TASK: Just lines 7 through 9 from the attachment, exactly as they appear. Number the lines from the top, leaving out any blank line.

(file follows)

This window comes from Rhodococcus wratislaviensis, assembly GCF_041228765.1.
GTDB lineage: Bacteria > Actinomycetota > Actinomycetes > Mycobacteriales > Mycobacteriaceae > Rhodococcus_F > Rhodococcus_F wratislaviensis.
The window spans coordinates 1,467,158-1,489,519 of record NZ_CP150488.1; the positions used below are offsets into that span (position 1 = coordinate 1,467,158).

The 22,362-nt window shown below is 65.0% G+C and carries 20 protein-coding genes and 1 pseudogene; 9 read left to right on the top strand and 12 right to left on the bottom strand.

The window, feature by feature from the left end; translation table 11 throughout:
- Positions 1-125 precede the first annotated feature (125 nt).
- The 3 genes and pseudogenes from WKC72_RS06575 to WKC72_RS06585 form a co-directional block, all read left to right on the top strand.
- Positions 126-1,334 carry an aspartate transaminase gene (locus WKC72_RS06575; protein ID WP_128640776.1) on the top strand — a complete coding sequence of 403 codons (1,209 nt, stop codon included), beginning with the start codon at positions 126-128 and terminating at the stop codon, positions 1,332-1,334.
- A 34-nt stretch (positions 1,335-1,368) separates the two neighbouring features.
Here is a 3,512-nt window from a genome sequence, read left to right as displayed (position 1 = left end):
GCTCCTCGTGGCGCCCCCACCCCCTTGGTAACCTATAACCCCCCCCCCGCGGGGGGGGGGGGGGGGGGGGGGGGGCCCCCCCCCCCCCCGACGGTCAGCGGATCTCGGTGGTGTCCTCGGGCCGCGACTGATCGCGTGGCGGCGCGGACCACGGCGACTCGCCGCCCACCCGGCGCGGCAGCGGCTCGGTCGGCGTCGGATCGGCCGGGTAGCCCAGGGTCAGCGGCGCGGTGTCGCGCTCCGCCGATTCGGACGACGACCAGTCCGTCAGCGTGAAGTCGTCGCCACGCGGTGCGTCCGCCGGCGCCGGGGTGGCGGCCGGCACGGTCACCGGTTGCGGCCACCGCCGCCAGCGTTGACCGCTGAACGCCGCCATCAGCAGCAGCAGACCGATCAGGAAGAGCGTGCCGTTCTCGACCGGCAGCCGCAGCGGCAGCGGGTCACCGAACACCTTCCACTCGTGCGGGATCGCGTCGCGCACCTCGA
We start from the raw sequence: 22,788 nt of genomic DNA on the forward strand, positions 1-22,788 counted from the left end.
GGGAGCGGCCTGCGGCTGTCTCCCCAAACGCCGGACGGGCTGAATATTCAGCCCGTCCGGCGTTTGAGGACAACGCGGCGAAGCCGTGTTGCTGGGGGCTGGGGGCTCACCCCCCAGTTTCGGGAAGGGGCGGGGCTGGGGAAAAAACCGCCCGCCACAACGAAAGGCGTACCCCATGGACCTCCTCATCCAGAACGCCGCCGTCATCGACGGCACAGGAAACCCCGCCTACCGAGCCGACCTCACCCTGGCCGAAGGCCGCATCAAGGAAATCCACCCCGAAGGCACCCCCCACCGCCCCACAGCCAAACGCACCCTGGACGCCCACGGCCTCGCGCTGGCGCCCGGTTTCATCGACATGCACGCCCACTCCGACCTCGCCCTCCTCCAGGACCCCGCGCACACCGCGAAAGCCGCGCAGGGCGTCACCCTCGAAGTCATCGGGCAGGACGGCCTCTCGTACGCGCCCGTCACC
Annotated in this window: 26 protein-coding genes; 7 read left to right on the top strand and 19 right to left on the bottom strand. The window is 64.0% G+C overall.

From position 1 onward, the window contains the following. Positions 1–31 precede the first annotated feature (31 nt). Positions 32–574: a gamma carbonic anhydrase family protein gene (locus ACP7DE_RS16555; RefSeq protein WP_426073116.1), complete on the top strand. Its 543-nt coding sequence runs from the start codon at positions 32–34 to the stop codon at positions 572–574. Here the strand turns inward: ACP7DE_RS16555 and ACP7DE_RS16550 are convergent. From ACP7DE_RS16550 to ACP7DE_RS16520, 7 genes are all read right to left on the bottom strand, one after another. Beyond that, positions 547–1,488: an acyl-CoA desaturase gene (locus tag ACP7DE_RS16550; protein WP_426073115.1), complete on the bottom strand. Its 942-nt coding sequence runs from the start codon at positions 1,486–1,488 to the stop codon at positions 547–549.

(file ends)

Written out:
- The 3 genes and pseudogenes from WKC72_RS06575 to WKC72_RS06585 form a co-directional block, all read left to right on the top strand.
- Positions 126-1,334 carry an aspartate transaminase gene (locus WKC72_RS06575; protein ID WP_128640776.1) on the top strand — a complete coding sequence of 403 codons (1,209 nt, stop codon included), beginning with the start codon at positions 126-128 and terminating at the stop codon, positions 1,332-1,334.
- A 34-nt stretch (positions 1,335-1,368) separates the two neighbouring features.